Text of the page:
Must age be a facet in judging one’s worth to a firm?3 min read . Updated: 29 Aug 2018, 11:53 AM IST
There is little evidence that younger CEOs are more measured in their responses
At the recent annual general meeting (AGM) of engineering giant Larsen & Toubro Ltd (L&T), A.M. Naik, the company’s non-executive chairman, set off a minor kerfuffle. As per a Business Today report, he asked marshals at the event to evict shareholders who raised questions about his use of company land on its Powai campus for setting up a super-specialty cancer hospital in his granddaughter’s memory.
Naik faced opprobrium for his flare-up, but curiously, it was his age more than his behaviour that seems to have created much of the subsequent stir. At 76, Naik is no spring chicken, but after 52 years with a company which he helped grow to its current level, it seems unfair to begrudge him the role of non-executive chairman.
Indeed, should age be a factor at all in judging a person’s worth to a company?
While the issue of using company land for what is essentially a private initiative is definitely dodgy, Naik’s response was no surprise.
The assumption that a younger Naik would have been less abrasive or would have dealt with it differently isn’t borne out by his past record. Those who know the man and have tracked his long career are well aware that he doesn’t take criticism too well.
Nor is it this the first time that a shareholder has been ticked off at the AGM of an Indian company.
Many a company owner has told shareholders who dared to ask sticky questions that they have the option of selling off their shares if they didn’t like what they saw. In India, AGMs have rarely been models of democratic behaviour and minority shareholders have often found their voice stifled.
Naik’s summary dismissal of the shareholder’s query was no surprise then.
It is the issue of his age that raises the more pertinent question. In the family business-driven world of corporate India, there are many patriarchs who continue to run their companies well beyond the generally accepted age for retirement. That it should be so at a professional company like L&T is what causes some surprise. But here too, Naik is in good company. Yogi Deveshwar at 71 continues to be chairman of ITC Ltd and Ratan Tata was Tata group chairman till he turned 75.
That the age of these men should at all be an issue is symptomatic of an increasingly age-conscious corporate culture with Silicon Valley and its clone in Bengaluru driving the push for more youthful occupants in the corner office. Yet, there is little evidence to suggest that younger CEOs are more measured in their responses or more effective with their decision-making. Indeed, some of the antics of Uber’s Travis Kalanick and Tesla’s Elon Musk, both in their 40s, suggest that eccentricity isn’t an age-related thing at all.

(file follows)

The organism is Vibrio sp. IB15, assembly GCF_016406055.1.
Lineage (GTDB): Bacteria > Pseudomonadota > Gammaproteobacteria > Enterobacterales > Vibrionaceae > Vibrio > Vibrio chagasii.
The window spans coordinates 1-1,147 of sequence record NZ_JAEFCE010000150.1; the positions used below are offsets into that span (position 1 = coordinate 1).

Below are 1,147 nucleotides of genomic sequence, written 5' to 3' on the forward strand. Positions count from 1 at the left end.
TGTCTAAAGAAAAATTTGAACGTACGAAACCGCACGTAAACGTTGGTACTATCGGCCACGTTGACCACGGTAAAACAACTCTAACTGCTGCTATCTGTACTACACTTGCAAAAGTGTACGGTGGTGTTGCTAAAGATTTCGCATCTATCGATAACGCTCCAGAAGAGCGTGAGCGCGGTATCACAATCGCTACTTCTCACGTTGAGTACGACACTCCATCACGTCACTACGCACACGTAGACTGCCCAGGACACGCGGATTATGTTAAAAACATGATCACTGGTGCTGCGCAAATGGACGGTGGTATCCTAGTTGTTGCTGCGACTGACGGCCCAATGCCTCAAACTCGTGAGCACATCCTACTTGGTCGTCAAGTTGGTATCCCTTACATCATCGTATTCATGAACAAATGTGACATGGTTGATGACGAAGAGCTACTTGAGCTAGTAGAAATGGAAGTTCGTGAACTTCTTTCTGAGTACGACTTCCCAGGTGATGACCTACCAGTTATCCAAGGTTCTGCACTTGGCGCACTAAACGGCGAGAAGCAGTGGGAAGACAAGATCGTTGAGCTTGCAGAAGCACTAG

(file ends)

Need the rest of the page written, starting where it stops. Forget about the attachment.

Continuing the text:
Despite the commonly held belief of a definite leadership sweet spot that falls in the age group of 50-60, some of the top performing corporate leaders defy such stereotypes. The late Brijmohan Lall Munjal continued to steer the Hero group well into his 80s, while Wipro chairman Azim Premji shows few signs of losing his grip even at 73.
It is also a moot point whether Infosys might have been better off if N.R. Narayana Murthy hadn’t stepped down as its chairman when he turned 65.
Even in the US where the average age of new CEOs, according to research from Crist Kolder, a Chicago-based executive search firm, is 50, there are men like Berkshire Hathaway’s Warren Buffett and Marriott International’s Bill Marriott who are successfully running their companies well into their 80s. In fact, last year American Insurance Group (AIG) surprised everyone by naming 70-year-old Brian Duperreault as its next chief executive.
In the US, the Age Discrimination in Employment Act does provide safeguards to older workers against the threat of lay-offs due to age. Unfortunately, the Act does not cover people in executive-level positions.
In India, of course, most professionally-managed companies have a mandatory retirement age for all positions. To the extent that it allows space for younger executives to grow, it is the right thing. But whether it should be applied to leadership is questionable.
Sundeep Khanna is a consulting editor at Mint and oversees the newsroom’s corporate coverage. The Corporate Outsider looks at current issues and trends in the corporate sector every week.